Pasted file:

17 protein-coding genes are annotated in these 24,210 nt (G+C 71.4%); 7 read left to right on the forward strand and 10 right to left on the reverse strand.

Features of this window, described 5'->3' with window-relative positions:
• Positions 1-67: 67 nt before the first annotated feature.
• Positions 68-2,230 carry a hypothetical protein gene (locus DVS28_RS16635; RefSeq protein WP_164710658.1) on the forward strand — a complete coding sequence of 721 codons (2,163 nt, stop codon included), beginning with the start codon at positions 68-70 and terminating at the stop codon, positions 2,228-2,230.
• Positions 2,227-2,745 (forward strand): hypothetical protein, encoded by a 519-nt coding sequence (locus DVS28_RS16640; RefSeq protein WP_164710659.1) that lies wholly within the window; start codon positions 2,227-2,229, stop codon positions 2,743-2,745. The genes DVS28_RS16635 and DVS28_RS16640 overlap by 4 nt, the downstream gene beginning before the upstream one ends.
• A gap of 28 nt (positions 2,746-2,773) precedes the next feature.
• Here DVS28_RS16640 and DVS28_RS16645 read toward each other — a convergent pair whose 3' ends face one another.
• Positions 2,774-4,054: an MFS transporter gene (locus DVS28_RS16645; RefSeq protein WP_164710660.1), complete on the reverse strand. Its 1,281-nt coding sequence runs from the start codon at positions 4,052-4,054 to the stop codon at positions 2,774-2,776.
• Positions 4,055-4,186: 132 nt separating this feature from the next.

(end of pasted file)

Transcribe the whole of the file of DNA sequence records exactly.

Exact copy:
17 protein-coding genes are annotated in these 24,210 nt (G+C 71.4%); 7 read left to right on the forward strand and 10 right to left on the reverse strand.

Features of this window, described 5'->3' with window-relative positions:
• Positions 1-67: 67 nt before the first annotated feature.
• Positions 68-2,230 carry a hypothetical protein gene (locus DVS28_RS16635; RefSeq protein WP_164710658.1) on the forward strand — a complete coding sequence of 721 codons (2,163 nt, stop codon included), beginning with the start codon at positions 68-70 and terminating at the stop codon, positions 2,228-2,230.
• Positions 2,227-2,745 (forward strand): hypothetical protein, encoded by a 519-nt coding sequence (locus DVS28_RS16640; RefSeq protein WP_164710659.1) that lies wholly within the window; start codon positions 2,227-2,229, stop codon positions 2,743-2,745. The genes DVS28_RS16635 and DVS28_RS16640 overlap by 4 nt, the downstream gene beginning before the upstream one ends.
• A gap of 28 nt (positions 2,746-2,773) precedes the next feature.
• Here DVS28_RS16640 and DVS28_RS16645 read toward each other — a convergent pair whose 3' ends face one another.
• Positions 2,774-4,054: an MFS transporter gene (locus DVS28_RS16645; RefSeq protein WP_164710660.1), complete on the reverse strand. Its 1,281-nt coding sequence runs from the start codon at positions 4,052-4,054 to the stop codon at positions 2,774-2,776.
• Positions 4,055-4,186: 132 nt separating this feature from the next.